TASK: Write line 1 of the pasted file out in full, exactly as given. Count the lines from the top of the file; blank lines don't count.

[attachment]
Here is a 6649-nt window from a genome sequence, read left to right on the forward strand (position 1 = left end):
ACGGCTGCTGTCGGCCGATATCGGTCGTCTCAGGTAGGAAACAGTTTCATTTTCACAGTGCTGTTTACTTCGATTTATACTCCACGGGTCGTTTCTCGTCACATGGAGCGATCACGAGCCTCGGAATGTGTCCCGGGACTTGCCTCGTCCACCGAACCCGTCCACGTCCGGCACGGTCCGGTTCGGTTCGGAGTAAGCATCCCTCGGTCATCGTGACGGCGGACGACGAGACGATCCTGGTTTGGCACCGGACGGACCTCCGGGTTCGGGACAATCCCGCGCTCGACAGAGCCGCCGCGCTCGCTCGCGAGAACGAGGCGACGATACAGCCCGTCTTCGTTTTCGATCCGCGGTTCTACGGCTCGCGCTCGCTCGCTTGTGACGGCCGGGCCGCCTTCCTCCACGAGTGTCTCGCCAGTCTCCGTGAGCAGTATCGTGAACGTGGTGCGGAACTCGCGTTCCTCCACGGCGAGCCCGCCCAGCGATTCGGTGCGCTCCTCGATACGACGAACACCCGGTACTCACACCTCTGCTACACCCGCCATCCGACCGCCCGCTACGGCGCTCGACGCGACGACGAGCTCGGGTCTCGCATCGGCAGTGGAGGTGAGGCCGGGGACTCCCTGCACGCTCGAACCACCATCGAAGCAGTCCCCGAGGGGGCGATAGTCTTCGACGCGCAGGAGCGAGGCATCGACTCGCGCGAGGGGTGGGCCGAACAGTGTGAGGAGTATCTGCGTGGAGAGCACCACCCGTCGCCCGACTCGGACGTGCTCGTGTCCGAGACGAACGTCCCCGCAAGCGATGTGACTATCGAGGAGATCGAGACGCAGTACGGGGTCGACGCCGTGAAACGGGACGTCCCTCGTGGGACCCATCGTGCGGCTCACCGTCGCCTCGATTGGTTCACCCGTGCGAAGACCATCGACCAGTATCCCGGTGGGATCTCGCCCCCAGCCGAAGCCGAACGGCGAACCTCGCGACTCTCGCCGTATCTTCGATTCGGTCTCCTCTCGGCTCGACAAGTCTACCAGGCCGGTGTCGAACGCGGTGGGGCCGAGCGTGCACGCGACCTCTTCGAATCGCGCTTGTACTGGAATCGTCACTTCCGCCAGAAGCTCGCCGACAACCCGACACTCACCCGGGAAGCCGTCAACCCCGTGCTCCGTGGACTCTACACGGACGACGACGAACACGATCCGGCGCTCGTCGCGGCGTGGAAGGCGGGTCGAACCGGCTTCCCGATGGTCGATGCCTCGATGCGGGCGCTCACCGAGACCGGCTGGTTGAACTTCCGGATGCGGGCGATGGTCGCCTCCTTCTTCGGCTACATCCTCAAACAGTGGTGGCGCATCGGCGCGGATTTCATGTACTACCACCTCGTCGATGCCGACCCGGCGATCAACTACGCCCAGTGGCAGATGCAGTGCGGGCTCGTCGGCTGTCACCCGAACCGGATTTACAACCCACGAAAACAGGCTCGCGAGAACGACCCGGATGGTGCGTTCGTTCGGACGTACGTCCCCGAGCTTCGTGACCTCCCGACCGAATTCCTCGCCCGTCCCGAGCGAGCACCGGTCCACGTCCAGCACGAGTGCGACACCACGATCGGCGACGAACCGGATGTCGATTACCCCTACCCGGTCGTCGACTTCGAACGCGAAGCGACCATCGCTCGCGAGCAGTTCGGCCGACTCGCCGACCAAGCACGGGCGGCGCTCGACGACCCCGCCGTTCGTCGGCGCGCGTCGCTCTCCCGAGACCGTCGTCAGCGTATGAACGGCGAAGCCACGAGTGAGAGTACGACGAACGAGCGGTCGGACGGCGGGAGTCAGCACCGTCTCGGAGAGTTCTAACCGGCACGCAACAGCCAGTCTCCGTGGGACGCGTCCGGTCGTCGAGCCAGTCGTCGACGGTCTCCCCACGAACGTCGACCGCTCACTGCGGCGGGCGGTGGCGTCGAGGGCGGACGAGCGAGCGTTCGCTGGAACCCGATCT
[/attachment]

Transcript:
Here is a 6649-nt window from a genome sequence, read left to right on the forward strand (position 1 = left end):